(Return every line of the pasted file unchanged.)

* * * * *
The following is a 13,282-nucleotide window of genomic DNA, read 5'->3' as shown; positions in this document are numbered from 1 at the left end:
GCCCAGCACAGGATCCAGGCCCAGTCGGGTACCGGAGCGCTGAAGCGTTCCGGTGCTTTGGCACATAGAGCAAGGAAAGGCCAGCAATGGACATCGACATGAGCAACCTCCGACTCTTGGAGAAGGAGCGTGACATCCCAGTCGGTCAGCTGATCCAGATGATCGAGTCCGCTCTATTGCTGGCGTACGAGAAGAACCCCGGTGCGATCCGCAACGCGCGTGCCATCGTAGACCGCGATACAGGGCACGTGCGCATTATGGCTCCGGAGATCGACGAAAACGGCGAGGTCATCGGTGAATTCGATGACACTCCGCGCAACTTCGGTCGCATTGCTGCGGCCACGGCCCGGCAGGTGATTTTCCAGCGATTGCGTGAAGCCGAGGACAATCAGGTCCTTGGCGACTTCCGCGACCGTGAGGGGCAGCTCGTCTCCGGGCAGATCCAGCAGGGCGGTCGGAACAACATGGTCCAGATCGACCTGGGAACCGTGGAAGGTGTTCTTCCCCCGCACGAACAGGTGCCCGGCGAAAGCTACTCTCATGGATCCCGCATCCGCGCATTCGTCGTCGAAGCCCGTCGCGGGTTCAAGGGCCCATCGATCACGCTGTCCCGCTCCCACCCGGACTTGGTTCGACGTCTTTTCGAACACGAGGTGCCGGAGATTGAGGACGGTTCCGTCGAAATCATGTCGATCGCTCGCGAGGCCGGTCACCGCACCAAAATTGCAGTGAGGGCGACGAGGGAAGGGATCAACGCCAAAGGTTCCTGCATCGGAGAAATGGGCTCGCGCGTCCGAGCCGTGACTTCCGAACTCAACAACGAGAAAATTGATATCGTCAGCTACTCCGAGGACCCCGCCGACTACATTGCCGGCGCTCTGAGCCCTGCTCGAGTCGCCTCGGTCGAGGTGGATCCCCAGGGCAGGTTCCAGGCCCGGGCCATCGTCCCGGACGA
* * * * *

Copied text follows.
The following is a 13,282-nucleotide window of genomic DNA, read 5'->3' as shown; positions in this document are numbered from 1 at the left end:
GCCCAGCACAGGATCCAGGCCCAGTCGGGTACCGGAGCGCTGAAGCGTTCCGGTGCTTTGGCACATAGAGCAAGGAAAGGCCAGCAATGGACATCGACATGAGCAACCTCCGACTCTTGGAGAAGGAGCGTGACATCCCAGTCGGTCAGCTGATCCAGATGATCGAGTCCGCTCTATTGCTGGCGTACGAGAAGAACCCCGGTGCGATCCGCAACGCGCGTGCCATCGTAGACCGCGATACAGGGCACGTGCGCATTATGGCTCCGGAGATCGACGAAAACGGCGAGGTCATCGGTGAATTCGATGACACTCCGCGCAACTTCGGTCGCATTGCTGCGGCCACGGCCCGGCAGGTGATTTTCCAGCGATTGCGTGAAGCCGAGGACAATCAGGTCCTTGGCGACTTCCGCGACCGTGAGGGGCAGCTCGTCTCCGGGCAGATCCAGCAGGGCGGTCGGAACAACATGGTCCAGATCGACCTGGGAACCGTGGAAGGTGTTCTTCCCCCGCACGAACAGGTGCCCGGCGAAAGCTACTCTCATGGATCCCGCATCCGCGCATTCGTCGTCGAAGCCCGTCGCGGGTTCAAGGGCCCATCGATCACGCTGTCCCGCTCCCACCCGGACTTGGTTCGACGTCTTTTCGAACACGAGGTGCCGGAGATTGAGGACGGTTCCGTCGAAATCATGTCGATCGCTCGCGAGGCCGGTCACCGCACCAAAATTGCAGTGAGGGCGACGAGGGAAGGGATCAACGCCAAAGGTTCCTGCATCGGAGAAATGGGCTCGCGCGTCCGAGCCGTGACTTCCGAACTCAACAACGAGAAAATTGATATCGTCAGCTACTCCGAGGACCCCGCCGACTACATTGCCGGCGCTCTGAGCCCTGCTCGAGTCGCCTCGGTCGAGGTGGATCCCCAGGGCAGGTTCCAGGCCCGGGCCATCGTCCCGGACGA